TMS providers need to change gear to prepare for IBOR Reform
The discontinuation of the IBOR rates promises to be one of the most significant changes to the financial markets in decades. Some people argue that it will impact the financial industry even more than Brexit does.
Treasurers should, as mentioned in our previous article on the IBOR transition, prepare themselves for the changes that undeniably will occur.
Most IBOR rates will lose their regulatory support by the end of 2021. Regulators around the globe are therefore attempting to steer markets away from the self-disclosed IBOR rates towards benchmark rates based on actual market transactions. Central banks and regulators have been sending letters to financial institutions listed in their countries requesting them and their clients to move on to the replacement benchmark rates, once they are available. The letters also state that market participants should asses the risks of the transition and act on those risks to be prepared on the coming transition.
There are, however, many complications in replacing the current IBOR rates with the new reference rates. One of these complications is that the replacement rates, such as SONIA1, are based on overnight lending rates. The derivative market for SONIA, for example, is underdeveloped with regards to depth and breadth compared to LIBOR. Currently, SONIA is only published as an overnight rate, instead of a term structure of borrowing periods (e.g. 1, 3 and 6 months) as LIBOR is. This is not just the case for SONIA in the UK, but also for the other new benchmark rates in other countries.
The letters from the regulators and central banks urge market participants to use the new rates to develop the connected markets, such as the derivative market of the reference rates. They require from these markets to be as much developed as possible before the end of 2021, when the IBOR rates lose their regulatory support.
Besides the need of full functioning markets connected to the new rates, another critical complication is that of a valuation impact due to the transition. It seems very likely that changing the reference rate under a derivative or loan would cause a change in valuation, as the new and old rates are on a different level. This arises the question who should reimburse this valuation change. Moreover, how can this realistically be accomplished with regards to the extensive number of contracts that will be affected?
Next to the valuation impact, the wording in a contract’s fallback provision is another complication. All the contracts that do not contain specific fallback provisions, in case the old benchmark rate ceases to exist, will have to be renegotiated before the transition.
Treasury management system providers
For corporate treasuries there is another complication: the amendments of the new yield curves and related underlying contracts in their treasury management system (TMS). It seems that the TMS providers will have their hands full with all the complications of the IBOR reform. Zanders has contacted some of the main TMS providers to hear their views on the transition and to find out how the systems can cope with all the changes, as entire administrations ought to be adjusted.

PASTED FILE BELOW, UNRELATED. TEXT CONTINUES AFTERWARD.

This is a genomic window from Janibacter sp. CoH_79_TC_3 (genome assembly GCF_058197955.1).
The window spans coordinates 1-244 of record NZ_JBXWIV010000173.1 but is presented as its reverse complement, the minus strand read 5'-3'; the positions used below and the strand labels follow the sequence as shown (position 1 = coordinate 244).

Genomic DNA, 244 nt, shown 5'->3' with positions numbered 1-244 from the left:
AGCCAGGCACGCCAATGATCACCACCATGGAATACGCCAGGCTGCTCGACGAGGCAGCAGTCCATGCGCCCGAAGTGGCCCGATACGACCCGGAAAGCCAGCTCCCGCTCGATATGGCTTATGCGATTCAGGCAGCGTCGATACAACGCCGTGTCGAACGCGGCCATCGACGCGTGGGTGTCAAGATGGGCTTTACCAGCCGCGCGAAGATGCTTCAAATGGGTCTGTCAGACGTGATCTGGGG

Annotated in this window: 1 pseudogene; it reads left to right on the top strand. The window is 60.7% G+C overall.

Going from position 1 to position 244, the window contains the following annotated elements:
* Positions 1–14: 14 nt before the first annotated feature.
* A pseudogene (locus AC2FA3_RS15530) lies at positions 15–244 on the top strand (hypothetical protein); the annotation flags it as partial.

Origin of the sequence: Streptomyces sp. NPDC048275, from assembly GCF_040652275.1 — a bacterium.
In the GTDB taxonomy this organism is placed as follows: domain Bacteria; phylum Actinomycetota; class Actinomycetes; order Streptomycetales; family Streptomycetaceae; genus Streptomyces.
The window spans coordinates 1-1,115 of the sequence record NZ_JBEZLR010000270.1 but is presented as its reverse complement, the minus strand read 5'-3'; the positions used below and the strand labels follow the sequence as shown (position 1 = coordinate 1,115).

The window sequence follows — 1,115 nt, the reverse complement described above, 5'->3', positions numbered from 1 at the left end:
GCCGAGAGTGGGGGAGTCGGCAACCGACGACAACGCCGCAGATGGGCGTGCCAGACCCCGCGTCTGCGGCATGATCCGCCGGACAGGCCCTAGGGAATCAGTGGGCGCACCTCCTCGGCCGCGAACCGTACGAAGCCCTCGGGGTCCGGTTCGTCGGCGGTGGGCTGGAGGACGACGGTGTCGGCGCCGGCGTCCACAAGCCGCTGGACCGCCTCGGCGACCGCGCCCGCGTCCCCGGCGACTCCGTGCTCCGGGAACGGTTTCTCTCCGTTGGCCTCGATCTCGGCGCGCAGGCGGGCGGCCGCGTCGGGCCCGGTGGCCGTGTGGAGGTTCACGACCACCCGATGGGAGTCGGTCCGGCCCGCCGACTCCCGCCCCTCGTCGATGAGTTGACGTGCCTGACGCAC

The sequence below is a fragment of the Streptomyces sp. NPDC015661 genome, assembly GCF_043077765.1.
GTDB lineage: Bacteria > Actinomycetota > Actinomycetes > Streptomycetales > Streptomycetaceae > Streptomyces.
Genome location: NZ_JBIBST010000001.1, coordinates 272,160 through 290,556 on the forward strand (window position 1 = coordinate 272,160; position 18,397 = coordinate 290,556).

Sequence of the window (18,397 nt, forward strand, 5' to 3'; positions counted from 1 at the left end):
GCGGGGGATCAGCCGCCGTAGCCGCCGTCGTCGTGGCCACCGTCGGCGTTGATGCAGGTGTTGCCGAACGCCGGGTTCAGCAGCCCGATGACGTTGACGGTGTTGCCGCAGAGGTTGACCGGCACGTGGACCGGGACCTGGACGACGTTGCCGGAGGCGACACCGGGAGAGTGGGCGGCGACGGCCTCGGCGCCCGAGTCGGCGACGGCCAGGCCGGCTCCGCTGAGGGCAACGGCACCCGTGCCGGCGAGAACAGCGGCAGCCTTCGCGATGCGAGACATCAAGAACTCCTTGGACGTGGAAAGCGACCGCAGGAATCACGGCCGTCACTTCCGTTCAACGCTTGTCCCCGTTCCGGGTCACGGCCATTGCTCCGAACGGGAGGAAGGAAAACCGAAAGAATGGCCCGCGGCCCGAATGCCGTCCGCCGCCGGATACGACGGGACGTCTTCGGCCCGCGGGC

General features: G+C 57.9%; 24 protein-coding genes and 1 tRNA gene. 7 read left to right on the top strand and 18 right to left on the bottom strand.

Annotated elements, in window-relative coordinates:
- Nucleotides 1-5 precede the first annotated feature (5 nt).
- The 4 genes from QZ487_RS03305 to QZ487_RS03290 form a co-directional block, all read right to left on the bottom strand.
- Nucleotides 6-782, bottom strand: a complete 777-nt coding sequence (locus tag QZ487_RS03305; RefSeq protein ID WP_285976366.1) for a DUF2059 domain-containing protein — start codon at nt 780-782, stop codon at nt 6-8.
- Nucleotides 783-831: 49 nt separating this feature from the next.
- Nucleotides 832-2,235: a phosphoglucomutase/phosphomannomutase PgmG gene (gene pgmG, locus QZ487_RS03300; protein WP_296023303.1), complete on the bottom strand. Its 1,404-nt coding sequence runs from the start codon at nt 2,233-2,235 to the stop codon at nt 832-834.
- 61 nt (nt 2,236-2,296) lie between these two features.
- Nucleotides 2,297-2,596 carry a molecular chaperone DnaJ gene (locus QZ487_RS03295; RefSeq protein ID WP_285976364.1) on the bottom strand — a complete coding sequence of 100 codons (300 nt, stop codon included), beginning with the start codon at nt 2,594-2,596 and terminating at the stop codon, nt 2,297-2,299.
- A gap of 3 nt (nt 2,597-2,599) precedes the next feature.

The responses and actions taken differ per TMS provider. Some told us that they are somewhat skeptical on the transition, due to the opinions of their clients. Some of these clients do not want to push the transition, while regulators and central banks are delicately trying to accomplish that for the development of the new markets.
Even though their clients are not anxious on the replacement of the rates, TMS providers are preparing themselves for the transition. For most of the providers, however, the changes that need to be made are in some way already possible in the current system set-up but will be very time-consuming and costly to do all at once. Imagine having to replace all existing legal contracts or the old benchmark rates of the financial products recorded in a TMS. One of the providers mentioned that they are figuring out how to automate the transition process in their systems and to make bulk processing possible for contracts.
Regarding to the upcoming replacements, other providers informed us that they are currently still in the middle of the evaluation phase. They are exploring the requirements given by the market and the expectations of their clients. At this stage, it is too early for them to provide concrete feedback about this topic, but we will be following their evaluations.
As it will affect many of our clients, we will closely follow the approaches of TMS providers. In September, we will publish a new article on this subject and further inform treasurers on how to properly prepare for the transition.
 The Sterling Overnight Index Average (SONIA) will be the new near risk-free interest rate benchmark in the UK. It is calculated by the weighted average rate of unsecured overnight sterling transactions with minimum deal size of £25 million.